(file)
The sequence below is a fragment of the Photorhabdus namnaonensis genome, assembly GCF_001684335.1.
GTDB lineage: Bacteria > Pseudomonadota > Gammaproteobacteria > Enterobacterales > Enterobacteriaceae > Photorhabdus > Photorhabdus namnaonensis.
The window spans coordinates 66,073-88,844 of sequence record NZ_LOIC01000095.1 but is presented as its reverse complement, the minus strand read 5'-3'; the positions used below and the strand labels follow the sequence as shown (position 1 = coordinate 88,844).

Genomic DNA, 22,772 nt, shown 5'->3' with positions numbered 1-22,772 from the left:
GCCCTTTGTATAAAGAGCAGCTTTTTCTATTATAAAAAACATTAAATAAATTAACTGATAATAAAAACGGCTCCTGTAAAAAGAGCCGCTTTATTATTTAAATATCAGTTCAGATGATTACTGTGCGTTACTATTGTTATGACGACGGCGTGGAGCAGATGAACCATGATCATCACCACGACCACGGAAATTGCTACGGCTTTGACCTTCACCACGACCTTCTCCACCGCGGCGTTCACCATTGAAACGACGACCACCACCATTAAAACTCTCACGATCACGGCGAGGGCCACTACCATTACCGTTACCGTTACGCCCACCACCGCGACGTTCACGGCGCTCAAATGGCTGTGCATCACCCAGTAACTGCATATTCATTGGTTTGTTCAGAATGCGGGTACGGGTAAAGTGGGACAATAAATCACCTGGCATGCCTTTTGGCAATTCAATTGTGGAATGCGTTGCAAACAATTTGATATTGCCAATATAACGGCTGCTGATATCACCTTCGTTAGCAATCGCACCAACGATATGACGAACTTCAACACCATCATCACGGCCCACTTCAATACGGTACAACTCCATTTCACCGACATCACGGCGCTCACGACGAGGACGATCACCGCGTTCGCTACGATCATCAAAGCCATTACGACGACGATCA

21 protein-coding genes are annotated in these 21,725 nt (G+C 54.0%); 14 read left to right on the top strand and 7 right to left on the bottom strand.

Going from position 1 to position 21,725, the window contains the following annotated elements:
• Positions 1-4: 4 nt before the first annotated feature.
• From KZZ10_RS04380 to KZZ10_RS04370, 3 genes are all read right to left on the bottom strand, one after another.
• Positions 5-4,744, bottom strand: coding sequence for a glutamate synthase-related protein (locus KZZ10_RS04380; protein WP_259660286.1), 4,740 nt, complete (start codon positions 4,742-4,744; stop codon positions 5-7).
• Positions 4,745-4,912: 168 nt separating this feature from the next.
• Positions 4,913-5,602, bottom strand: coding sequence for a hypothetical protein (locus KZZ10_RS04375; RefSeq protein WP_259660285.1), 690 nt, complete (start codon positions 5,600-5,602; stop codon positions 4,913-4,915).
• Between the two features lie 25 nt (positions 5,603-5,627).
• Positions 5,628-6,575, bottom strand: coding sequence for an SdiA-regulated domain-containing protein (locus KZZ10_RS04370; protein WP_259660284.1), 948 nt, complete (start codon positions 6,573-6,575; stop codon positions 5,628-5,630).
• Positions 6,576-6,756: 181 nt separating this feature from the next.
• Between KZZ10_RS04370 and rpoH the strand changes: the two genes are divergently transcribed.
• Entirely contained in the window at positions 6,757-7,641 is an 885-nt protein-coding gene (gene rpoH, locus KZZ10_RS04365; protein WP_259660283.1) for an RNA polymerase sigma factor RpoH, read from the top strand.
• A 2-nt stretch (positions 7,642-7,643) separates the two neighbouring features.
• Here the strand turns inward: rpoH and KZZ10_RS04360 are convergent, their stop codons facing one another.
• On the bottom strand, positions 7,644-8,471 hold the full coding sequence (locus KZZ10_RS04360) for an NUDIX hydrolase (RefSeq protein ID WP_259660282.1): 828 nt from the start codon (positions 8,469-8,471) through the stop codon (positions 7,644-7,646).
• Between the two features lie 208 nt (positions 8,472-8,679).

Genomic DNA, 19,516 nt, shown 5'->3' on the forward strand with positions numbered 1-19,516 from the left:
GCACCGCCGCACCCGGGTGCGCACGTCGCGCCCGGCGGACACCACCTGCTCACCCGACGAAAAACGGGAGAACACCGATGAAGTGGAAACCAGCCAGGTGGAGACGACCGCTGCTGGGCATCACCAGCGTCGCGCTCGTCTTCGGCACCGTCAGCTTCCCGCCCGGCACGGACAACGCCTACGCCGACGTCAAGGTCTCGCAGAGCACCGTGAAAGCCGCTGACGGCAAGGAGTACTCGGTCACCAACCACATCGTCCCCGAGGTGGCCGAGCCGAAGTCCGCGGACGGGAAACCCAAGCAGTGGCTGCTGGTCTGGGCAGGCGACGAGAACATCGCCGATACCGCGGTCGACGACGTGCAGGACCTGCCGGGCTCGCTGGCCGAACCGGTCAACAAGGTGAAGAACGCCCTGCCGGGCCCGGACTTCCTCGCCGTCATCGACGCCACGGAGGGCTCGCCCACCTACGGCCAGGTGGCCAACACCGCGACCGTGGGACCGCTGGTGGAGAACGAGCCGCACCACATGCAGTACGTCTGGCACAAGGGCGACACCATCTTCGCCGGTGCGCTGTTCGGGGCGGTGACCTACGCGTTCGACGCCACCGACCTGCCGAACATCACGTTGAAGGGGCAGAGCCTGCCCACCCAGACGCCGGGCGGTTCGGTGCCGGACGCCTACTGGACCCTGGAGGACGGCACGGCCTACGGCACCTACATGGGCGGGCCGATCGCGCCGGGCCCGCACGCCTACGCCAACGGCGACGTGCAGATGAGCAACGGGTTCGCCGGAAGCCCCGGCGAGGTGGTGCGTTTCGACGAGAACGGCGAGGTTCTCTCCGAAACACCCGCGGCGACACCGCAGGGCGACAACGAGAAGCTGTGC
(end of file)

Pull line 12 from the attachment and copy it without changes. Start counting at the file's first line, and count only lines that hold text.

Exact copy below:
• Positions 4,913-5,602, bottom strand: coding sequence for a hypothetical protein (locus KZZ10_RS04375; RefSeq protein WP_259660285.1), 690 nt, complete (start codon positions 5,600-5,602; stop codon positions 4,913-4,915).